Tellurian Drama explores a spectrum of relationships between humans, nature, technology and spiritual energies through Radio Malabar. A project initiated by the Dutch in 1923, this radio station in West Java harnessed groundbreaking communication technology to connect the Dutch East Indies to the Netherlands through telegraphic transmission. An engineering feat, Radio Malabar was constructed between two mountain ridges and built by forced indigenous labourers who later looted and burned the station.
Centred on pseudo-anthropologist Dr Munarawan's research and writings on Radio Malabar, Tellurian Drama unfolds across the events of 1923 and the site's subsequent revitalisation projects, including the station's 2020 reopening by the local government as a tourist attraction. Merging archival history, fiction and personal narratives, the work delves into issues of colonisation, the history of technology and communication, and the exploitative forces of humans on our natural environments.
It all started with my fascination with the technology of radio. I have a great interest in the history of technology in Indonesia. My research began with thinking about the history of the internet and later, I looked into wireless communication, which eventually led to the exploration of the history of radio technology. I explored the genesis of radio technology in Indonesia, how it developed, why it was needed and vice versa. This investigation led me to Radio Malabar and its relationship with the people who built the station: engineers, manual labourers and builders employed by the colonial government. Today, Radio Malabar has been forgotten and overlooked in Indonesia's official history. When I went to the station's ruins, I met several people who shared that there exist multiple micro-histories of Radio Malabar. Initially, I intended to gain knowledge and understand this small part of Indonesia's technological history, and perhaps publish the research as a book. However, through the research process, due to the many visual elements and the possibility of generating an interesting narrative structure, I decided to make a film out of this site.
The publisher, Jordan, jordan Édition, approached me after he watched the film and asked if I would be interested in expanding the project into a book. I was unsure at the start, but since I have so many materials, I thought it would be fascinating to present the project in a different format. However, throughout the process, I started to reflect on the idea of monographs or artist books. I'm a big fan of conspiracy, fringe-theory, huge-claim-type pseudoscientific books, especially pulp and self-published ones. I started to think that instead of just presenting archival material and research, it would be more interesting to incorporate my interest in pulp publication with artistic research. The whole process then took a direction where the book's content resonates with the film.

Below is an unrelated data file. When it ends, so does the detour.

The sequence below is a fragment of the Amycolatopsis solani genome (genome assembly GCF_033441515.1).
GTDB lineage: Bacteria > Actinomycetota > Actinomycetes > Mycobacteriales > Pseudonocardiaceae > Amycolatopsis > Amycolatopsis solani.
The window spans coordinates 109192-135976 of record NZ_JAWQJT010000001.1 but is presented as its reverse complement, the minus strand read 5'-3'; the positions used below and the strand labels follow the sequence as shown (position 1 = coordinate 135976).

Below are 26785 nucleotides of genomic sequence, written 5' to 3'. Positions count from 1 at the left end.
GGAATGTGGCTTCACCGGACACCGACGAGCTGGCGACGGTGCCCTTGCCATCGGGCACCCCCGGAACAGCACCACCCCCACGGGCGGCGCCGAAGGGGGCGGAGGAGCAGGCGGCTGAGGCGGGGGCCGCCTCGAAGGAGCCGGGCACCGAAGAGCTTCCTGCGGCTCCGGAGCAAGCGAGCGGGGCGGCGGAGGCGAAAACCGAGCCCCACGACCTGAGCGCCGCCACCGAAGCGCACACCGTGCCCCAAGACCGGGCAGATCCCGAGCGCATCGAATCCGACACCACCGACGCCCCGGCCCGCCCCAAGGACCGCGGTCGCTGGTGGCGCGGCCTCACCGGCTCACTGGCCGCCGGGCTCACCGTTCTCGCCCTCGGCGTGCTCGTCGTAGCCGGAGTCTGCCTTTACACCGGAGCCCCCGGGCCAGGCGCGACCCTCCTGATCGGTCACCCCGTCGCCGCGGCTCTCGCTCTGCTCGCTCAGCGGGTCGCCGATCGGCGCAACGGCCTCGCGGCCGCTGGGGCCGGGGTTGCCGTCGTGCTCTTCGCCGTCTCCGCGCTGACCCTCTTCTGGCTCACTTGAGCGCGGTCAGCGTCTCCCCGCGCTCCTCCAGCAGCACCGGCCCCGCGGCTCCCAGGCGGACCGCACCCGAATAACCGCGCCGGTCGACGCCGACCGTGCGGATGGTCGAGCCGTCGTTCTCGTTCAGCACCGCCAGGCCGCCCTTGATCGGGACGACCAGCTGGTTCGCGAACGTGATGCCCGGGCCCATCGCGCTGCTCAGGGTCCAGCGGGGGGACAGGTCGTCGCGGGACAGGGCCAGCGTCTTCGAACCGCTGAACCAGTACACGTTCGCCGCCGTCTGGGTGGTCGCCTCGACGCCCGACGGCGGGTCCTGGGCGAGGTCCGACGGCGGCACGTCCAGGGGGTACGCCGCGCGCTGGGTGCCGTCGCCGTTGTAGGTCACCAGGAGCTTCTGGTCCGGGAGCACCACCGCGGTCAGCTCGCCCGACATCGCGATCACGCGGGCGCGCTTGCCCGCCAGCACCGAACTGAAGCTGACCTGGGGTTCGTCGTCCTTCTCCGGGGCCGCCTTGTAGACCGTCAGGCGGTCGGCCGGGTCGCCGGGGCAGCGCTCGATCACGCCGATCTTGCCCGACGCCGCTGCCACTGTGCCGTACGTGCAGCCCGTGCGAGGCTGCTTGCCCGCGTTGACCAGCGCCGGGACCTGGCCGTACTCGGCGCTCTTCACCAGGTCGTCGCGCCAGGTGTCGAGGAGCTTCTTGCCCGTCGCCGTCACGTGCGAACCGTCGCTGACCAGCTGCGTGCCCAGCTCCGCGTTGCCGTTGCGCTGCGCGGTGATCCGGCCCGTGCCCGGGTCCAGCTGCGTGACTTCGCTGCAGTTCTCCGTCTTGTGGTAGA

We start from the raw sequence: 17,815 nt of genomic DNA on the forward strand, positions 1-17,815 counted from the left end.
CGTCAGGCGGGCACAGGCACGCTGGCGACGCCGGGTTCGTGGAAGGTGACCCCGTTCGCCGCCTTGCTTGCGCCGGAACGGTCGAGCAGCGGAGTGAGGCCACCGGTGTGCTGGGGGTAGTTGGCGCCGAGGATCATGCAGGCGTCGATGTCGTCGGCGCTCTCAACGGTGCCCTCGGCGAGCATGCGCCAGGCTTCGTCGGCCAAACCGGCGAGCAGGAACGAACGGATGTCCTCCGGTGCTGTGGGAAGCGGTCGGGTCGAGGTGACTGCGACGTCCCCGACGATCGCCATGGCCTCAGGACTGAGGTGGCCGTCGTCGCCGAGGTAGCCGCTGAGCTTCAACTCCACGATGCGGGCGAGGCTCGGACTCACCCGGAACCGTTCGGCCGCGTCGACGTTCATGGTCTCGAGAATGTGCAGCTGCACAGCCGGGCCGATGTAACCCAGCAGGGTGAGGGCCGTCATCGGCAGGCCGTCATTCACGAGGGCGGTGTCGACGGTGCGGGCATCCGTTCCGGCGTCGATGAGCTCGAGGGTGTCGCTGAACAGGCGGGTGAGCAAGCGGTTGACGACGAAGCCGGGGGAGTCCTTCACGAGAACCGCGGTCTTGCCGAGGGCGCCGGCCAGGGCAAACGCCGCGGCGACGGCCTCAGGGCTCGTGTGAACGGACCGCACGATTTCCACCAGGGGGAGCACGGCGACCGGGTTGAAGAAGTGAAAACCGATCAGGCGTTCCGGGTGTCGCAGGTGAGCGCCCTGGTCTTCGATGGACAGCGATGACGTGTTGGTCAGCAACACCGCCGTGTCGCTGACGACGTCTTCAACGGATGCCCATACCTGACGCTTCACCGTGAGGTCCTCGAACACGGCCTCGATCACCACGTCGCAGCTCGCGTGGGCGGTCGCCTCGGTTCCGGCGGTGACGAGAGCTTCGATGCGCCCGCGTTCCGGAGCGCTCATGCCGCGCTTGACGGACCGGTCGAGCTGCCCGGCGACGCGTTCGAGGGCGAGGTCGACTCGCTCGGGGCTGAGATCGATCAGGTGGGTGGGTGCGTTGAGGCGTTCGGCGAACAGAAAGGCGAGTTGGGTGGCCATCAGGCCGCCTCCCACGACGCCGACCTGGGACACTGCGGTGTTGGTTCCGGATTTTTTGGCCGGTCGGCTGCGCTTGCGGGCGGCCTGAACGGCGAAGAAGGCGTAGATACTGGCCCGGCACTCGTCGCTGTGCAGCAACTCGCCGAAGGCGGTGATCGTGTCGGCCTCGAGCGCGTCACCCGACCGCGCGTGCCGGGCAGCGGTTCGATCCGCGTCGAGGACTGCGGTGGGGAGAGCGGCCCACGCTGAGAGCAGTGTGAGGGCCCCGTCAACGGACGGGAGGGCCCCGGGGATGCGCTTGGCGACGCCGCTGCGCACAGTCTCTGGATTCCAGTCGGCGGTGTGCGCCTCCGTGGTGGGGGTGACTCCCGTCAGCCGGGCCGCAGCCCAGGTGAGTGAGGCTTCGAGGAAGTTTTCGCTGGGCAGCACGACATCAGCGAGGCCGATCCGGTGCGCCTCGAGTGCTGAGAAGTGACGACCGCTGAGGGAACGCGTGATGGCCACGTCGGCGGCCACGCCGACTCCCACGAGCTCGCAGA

Through sound sculptures, The Grass is Greener When You Don't Touch It develops from Tini Aliman's ongoing endeavours to archive the sounds and voices of 158 species of fauna and 118 species of flora in Dover Forest. In 2020, the Singapore government announced public housing development plans for the 33-hectare half-century-old secondary regrowth forest embedded in the central-western part of the island. Following subsequent advocacy efforts, appeals and pushback from nature groups, concerned individuals and the community, the western half of the forest has been earmarked for preservation, with the eastern half slated to follow redevelopment plans.
For this work, Tini draws upon the idea of the antipode–diametrically opposite spots on the earth's surface–to think and imagine the other side of the situation and her thoughts on Dover Forest's future. Interested in creating a sound 'sandwich', the sculptures play recordings of Dover Forest and its antipode: an area in Yasuni National Park, situated between the Napo and Curaray Rivers in Napo, Pastaza, and Orellana Provinces in Amazonian Ecuador. This site was designated a UNESCO Biosphere Reserve in 1989 and became a protected area of 9,823 km² of primary rainforest, wild lagoons and rivers.
Since learning about the antipode, I have been fascinated with this idea of making an earth 'sandwich'; I am interested in looking at the world from a macro view and how a small change could affect the rest of the world. The recent pandemic has caused many of us to be confined in a specific space, location or a state of mind. These circumstances led me to imagine, reminisce or even long for an alternative world outside my own. The extractive hands of the state on the fate of our forests, or what remains of it, has led me to speculate and ruminate on other scenarios. For example, if an alternative decision was made, like how the antipode of Dover, Yasuni National Park on the other side of the world, was designated a UNESCO Biosphere Reserve in 1989.
World Dawn Chorus Day started in the 1980s in Birmingham and has been celebrated annually by nature enthusiasts on the first Sunday of May. I first took part in 2021 in a broadcast platform called Reveil, where live dawn choruses from all over the world were streamed. Over two days, we had around 48 hours of dawn choruses playing in order of their locations around the globe and time differences. Based on my location, we were instructed to record from nautical twilight to civil twilight. If we study the area's biodiversity, we are able to tell which species wake up at a stipulated time and which ones go to bed. For example, the night jar goes to bed when the red jungle fowl wakes up in Dover Forest. This experience sparked an interest of mine to keep on waking up early to record or archive dawn choruses, especially during my travels.